“Making something finally work in a commercially available format is quite important, but I didn’t find myself fully engaged with that kind of fine-tuning work. I wanted to show the viability of very novel work — to prove that some new concept is possible,” Liu says. He joined MIT as an assistant professor in 2015.
Some of Liu’s most recent work at MIT involves building computer memories using nanoscale, antiferromagnetic materials. Antiferromagnetic materials, such as manganese, contain ions which act as tiny magnets due to electron spin. They arrange themselves so that ions spinning “up” and those spinning “down” are opposite one another, so the magnetism cancels out.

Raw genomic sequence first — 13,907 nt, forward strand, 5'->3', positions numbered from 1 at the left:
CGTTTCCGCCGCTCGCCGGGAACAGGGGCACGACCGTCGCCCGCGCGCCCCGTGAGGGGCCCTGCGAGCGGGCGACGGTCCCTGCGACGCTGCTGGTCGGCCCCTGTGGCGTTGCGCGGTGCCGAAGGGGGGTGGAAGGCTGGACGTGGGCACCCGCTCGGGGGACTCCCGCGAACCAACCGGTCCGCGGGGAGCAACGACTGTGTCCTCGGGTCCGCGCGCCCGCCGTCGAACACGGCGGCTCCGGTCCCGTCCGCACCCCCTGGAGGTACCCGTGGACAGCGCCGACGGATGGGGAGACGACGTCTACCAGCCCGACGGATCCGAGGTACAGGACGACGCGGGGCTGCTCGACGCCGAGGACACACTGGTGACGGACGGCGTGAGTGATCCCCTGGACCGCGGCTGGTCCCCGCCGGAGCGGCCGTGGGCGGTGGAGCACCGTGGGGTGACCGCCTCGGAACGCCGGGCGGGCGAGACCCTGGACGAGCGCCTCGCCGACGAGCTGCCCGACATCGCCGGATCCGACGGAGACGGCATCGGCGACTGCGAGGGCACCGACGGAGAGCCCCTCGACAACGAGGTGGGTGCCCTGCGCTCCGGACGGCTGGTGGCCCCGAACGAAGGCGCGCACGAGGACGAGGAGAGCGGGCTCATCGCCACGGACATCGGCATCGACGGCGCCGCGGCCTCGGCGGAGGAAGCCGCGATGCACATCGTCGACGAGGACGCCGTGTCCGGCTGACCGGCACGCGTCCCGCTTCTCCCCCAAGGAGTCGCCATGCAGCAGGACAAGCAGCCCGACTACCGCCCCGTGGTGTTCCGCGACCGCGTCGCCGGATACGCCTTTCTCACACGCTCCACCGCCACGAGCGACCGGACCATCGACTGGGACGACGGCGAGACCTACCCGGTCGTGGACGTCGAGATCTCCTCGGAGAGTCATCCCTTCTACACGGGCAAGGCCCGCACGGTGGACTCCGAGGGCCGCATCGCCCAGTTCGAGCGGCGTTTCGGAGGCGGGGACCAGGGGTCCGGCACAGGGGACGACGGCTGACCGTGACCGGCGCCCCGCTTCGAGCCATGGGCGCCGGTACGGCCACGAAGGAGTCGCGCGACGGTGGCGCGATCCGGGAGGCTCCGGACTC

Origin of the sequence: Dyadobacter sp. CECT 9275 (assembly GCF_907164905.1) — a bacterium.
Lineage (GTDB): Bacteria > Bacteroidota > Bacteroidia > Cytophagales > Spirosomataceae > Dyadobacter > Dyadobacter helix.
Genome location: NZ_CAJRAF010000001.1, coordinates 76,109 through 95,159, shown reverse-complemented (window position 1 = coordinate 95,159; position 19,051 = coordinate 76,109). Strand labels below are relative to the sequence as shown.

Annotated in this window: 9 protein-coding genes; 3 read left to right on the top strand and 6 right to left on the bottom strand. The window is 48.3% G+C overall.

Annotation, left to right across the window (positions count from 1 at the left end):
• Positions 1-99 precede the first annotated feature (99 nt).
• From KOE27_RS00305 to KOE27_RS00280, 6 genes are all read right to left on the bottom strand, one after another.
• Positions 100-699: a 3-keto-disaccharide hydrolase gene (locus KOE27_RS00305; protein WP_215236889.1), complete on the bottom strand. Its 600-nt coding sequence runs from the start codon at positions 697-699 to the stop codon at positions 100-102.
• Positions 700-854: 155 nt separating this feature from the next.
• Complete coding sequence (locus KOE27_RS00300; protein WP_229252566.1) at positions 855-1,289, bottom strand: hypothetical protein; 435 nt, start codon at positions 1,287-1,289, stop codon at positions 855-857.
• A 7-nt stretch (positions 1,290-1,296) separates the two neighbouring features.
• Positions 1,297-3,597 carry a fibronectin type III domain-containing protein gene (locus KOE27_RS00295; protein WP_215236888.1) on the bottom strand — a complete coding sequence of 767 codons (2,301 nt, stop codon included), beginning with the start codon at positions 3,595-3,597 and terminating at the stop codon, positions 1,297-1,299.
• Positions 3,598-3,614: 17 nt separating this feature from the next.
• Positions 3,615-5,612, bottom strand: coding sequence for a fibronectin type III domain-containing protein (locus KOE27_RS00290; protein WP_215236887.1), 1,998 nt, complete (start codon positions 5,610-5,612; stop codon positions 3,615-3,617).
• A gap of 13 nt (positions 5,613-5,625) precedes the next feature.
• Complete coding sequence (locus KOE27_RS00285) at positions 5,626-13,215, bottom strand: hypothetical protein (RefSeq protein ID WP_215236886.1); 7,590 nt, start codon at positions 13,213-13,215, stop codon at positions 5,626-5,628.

Because they don’t produce magnetic fields, antiferromagnetic materials can be packed closer together onto a memory device, which leads to higher storage capacity. And their lack of a magnetic field means the spin states can be switched between “up” and “down” very quickly, so antiferromagnetic materials can switch transistors much faster than traditional materials, Liu explains.
“In the scientific community, it had been under debate whether you can electrically switch the spin orientation inside these antiferromagnetic materials. Using experiments, we showed that you can,” he says.
In his experiments, Liu often uses novel materials that were created just a few years ago, so all their properties are not yet well-understood. But he enjoys the challenge of integrating them into devices and testing their functionality. Finding better materials to leverage electron spin in computer memories can lead to devices that use less power, store more information, and retain that information for a longer period of time.